The 2006 U.S. Coast Guard Innovation Expo is being held this week at the Tampa convention center. This afternoons keynote speaker was Julie Gerberding, the director of the Centers for Disease control and Prevention, she spoke about Pandemics, and how the government can plan to react to them at the national level. WMNFs Andrew Stelzer was there and filed this report.

Gerberding began as head of the CDC only 10 days before the terrorist attacks of September 11th, 2001. Since that day, the CDC has been in response mode 26 times, including the anthrax scare, bird flu, hurricane Katrina, SARS, and the protest surrounding the Republican national convention, to name a few. But it was 9/11, Gerberding says, which changed the way she looks at preparing for and responding to a public health emergency.

ACT “We like many others reviewed the 9-11 report. Probably the challenge of imagination, when I first read it that what went wrong was our inability to imagine these events, but when I read more info, and then thought about other catastrophes, I began to question that premise..mystery novel 2 years before 9-11 attacks..so someone had imagined that scenario..anthrax attacks, but a year before someone put a pathogen..anthrax as well..�

Gerberding said the same is true for other emerging threats like the global outbreak of SARS, a flu vaccine shortage, and the disaster of hurricane Katrina. All of these had been written about in details in either fiction or journalism years before.

ACT “Knowing the consequences is something people had integrated, but acting on that was something that had not happened..it’s a failure to act. Ostrich in the sand, they are under attack from a predator, however, this has never been observed and the reason is that the ostrich would suffocate, sticking you head in the sand is not effective strategy and we need to do better than that.�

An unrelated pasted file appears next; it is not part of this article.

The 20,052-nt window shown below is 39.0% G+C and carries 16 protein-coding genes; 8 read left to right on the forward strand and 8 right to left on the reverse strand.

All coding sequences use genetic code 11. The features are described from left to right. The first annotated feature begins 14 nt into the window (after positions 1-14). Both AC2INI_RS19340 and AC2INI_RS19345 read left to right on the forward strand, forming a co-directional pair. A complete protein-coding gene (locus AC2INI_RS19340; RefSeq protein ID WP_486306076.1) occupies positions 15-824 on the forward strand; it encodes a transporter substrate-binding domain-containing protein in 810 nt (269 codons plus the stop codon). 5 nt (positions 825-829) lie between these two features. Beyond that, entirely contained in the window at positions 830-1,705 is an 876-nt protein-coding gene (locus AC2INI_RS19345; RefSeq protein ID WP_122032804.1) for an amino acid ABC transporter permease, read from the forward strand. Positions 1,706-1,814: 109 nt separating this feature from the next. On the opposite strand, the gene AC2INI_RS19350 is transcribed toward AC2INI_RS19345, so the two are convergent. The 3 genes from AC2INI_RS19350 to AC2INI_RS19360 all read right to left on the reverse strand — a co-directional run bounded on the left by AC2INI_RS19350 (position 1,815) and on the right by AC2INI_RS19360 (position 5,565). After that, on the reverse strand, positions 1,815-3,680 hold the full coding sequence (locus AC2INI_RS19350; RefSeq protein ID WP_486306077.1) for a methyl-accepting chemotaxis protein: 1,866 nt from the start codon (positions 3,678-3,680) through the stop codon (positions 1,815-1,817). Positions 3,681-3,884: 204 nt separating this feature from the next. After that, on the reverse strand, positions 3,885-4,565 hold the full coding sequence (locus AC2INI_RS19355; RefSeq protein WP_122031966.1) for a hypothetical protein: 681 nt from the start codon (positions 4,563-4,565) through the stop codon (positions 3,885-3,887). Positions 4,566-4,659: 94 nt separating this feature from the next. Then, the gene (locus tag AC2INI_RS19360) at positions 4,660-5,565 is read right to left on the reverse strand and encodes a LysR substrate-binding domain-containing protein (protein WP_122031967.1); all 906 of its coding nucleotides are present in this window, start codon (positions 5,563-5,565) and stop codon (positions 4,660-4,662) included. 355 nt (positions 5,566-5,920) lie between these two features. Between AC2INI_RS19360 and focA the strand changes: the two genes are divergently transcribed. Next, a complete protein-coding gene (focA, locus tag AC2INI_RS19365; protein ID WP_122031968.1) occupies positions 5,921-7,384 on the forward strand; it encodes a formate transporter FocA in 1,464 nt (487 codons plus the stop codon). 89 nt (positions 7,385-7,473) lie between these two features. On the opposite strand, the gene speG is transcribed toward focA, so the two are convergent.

Gerberding said that complacency is the biggest challenge that the US must overcome in the face of a disaster, and taking initiative is the solution. She said the H5N1 flu problem has woken the CDC up from complacency to a degree, but it will take the entire government, not just one agency, to properly prepare. However, she noted that overall, the US does a pretty good job handling emergencies, they do a pretty good job—with the glaring exception of Hurricane Katrina.

ACT “We believe that one of the issues was the challenge of capacity, or scale, it was big in terms of its geography. The fact that it occurred, it was part of the can can line. But it was also, and required a big capacity response because of the region. Louisiana and Miss are 49 and 50 in health. We have lots of scaling challenges..flu, our planning..if many of the parameters hold true we would expect 1.9 million to die, but more challenging is 750,00 people requiring ventilator support..we can’t do that we don’t have the ventilators or physicians, we don’t have the supply chain of durable medical goods, they are from international markets..�

The US also only has about 1/12 of the production capability to produce the amount of flu vaccine which would be needed to make the entire US population immune. The CDC also deals with non-urgent threats such as Obesity, diabetes, STDs, TB, and tobacco use. The solution to addressing these issues and emergencies, Gerberding said, is a high degree of leadership by heads of state, connectivity between government agencies, different governments, and the private sector. She used India as an example.

ACT “If you’ve ever been in India on immunization day, millions get vaccine on one day. We can’t even comprehend. We are moving towards being able to confront challenges, we have been behind of HIV, but that is beginning to change..�

The Coast Guard Innovation Expo continues at the Tampa convention center through Wednesday afternoon.

For WMNF news, I’m Andrew Stelzer

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